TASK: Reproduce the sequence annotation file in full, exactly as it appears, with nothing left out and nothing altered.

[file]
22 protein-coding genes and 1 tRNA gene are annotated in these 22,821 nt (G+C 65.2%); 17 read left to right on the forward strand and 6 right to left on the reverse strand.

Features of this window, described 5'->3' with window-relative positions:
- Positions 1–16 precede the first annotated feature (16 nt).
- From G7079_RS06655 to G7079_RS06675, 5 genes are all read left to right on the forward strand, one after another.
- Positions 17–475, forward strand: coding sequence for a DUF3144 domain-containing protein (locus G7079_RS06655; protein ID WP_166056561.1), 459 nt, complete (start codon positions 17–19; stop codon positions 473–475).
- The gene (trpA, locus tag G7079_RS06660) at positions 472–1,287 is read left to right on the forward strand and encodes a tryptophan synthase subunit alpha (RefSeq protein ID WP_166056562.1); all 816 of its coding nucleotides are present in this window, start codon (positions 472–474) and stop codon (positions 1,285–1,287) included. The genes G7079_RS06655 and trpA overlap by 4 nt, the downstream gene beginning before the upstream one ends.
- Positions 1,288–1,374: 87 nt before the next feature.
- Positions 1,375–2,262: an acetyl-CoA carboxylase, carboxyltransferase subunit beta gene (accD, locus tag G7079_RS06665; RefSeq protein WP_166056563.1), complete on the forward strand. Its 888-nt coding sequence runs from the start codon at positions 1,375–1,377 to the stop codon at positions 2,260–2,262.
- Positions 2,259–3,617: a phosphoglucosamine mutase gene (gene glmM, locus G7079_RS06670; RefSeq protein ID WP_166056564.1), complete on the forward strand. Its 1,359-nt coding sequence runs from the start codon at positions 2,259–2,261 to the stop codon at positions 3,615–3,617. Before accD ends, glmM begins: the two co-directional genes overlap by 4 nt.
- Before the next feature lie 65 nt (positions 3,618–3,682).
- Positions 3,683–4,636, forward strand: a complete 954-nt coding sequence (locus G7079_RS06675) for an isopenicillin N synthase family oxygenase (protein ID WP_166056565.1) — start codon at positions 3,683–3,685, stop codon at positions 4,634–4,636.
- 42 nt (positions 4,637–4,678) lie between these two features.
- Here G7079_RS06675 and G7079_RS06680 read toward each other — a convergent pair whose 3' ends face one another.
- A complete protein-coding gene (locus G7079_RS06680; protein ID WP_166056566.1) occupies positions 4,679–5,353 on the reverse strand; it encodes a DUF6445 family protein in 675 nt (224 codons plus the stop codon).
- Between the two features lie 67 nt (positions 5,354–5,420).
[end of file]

22 protein-coding genes and 1 tRNA gene are annotated in these 22,821 nt (G+C 65.2%); 17 read left to right on the forward strand and 6 right to left on the reverse strand.

Features of this window, described 5'->3' with window-relative positions:
- Positions 1–16 precede the first annotated feature (16 nt).
- From G7079_RS06655 to G7079_RS06675, 5 genes are all read left to right on the forward strand, one after another.
- Positions 17–475, forward strand: coding sequence for a DUF3144 domain-containing protein (locus G7079_RS06655; protein ID WP_166056561.1), 459 nt, complete (start codon positions 17–19; stop codon positions 473–475).
- The gene (trpA, locus tag G7079_RS06660) at positions 472–1,287 is read left to right on the forward strand and encodes a tryptophan synthase subunit alpha (RefSeq protein ID WP_166056562.1); all 816 of its coding nucleotides are present in this window, start codon (positions 472–474) and stop codon (positions 1,285–1,287) included. The genes G7079_RS06655 and trpA overlap by 4 nt, the downstream gene beginning before the upstream one ends.
- Positions 1,288–1,374: 87 nt before the next feature.
- Positions 1,375–2,262: an acetyl-CoA carboxylase, carboxyltransferase subunit beta gene (accD, locus tag G7079_RS06665; RefSeq protein WP_166056563.1), complete on the forward strand. Its 888-nt coding sequence runs from the start codon at positions 1,375–1,377 to the stop codon at positions 2,260–2,262.
- Positions 2,259–3,617: a phosphoglucosamine mutase gene (gene glmM, locus G7079_RS06670; RefSeq protein ID WP_166056564.1), complete on the forward strand. Its 1,359-nt coding sequence runs from the start codon at positions 2,259–2,261 to the stop codon at positions 3,615–3,617. Before accD ends, glmM begins: the two co-directional genes overlap by 4 nt.
- Before the next feature lie 65 nt (positions 3,618–3,682).
- Positions 3,683–4,636, forward strand: a complete 954-nt coding sequence (locus G7079_RS06675) for an isopenicillin N synthase family oxygenase (protein ID WP_166056565.1) — start codon at positions 3,683–3,685, stop codon at positions 4,634–4,636.
- 42 nt (positions 4,637–4,678) lie between these two features.
- Here G7079_RS06675 and G7079_RS06680 read toward each other — a convergent pair whose 3' ends face one another.
- A complete protein-coding gene (locus G7079_RS06680; protein ID WP_166056566.1) occupies positions 4,679–5,353 on the reverse strand; it encodes a DUF6445 family protein in 675 nt (224 codons plus the stop codon).
- Between the two features lie 67 nt (positions 5,354–5,420).